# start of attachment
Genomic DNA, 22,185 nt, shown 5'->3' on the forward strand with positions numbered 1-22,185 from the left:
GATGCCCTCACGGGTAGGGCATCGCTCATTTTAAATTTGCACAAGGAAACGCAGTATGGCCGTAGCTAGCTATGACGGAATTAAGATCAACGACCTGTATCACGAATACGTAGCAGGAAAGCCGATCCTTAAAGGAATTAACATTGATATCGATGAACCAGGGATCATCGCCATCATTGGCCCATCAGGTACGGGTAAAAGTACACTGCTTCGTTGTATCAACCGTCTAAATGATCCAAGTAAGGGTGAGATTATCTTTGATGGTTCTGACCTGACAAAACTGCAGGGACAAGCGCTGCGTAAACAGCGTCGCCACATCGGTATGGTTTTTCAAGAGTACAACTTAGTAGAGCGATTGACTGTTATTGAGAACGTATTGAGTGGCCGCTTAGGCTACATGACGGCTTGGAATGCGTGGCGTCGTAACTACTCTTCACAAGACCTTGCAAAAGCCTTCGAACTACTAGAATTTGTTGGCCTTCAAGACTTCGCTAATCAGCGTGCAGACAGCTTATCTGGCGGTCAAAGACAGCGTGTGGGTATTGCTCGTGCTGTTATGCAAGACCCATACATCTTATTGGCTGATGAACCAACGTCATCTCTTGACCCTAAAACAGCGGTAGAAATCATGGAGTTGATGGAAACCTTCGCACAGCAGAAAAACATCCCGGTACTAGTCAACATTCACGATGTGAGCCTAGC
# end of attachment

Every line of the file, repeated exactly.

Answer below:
Genomic DNA, 22,185 nt, shown 5'->3' on the forward strand with positions numbered 1-22,185 from the left:
GATGCCCTCACGGGTAGGGCATCGCTCATTTTAAATTTGCACAAGGAAACGCAGTATGGCCGTAGCTAGCTATGACGGAATTAAGATCAACGACCTGTATCACGAATACGTAGCAGGAAAGCCGATCCTTAAAGGAATTAACATTGATATCGATGAACCAGGGATCATCGCCATCATTGGCCCATCAGGTACGGGTAAAAGTACACTGCTTCGTTGTATCAACCGTCTAAATGATCCAAGTAAGGGTGAGATTATCTTTGATGGTTCTGACCTGACAAAACTGCAGGGACAAGCGCTGCGTAAACAGCGTCGCCACATCGGTATGGTTTTTCAAGAGTACAACTTAGTAGAGCGATTGACTGTTATTGAGAACGTATTGAGTGGCCGCTTAGGCTACATGACGGCTTGGAATGCGTGGCGTCGTAACTACTCTTCACAAGACCTTGCAAAAGCCTTCGAACTACTAGAATTTGTTGGCCTTCAAGACTTCGCTAATCAGCGTGCAGACAGCTTATCTGGCGGTCAAAGACAGCGTGTGGGTATTGCTCGTGCTGTTATGCAAGACCCATACATCTTATTGGCTGATGAACCAACGTCATCTCTTGACCCTAAAACAGCGGTAGAAATCATGGAGTTGATGGAAACCTTCGCACAGCAGAAAAACATCCCGGTACTAGTCAACATTCACGATGTGAGCCTAGC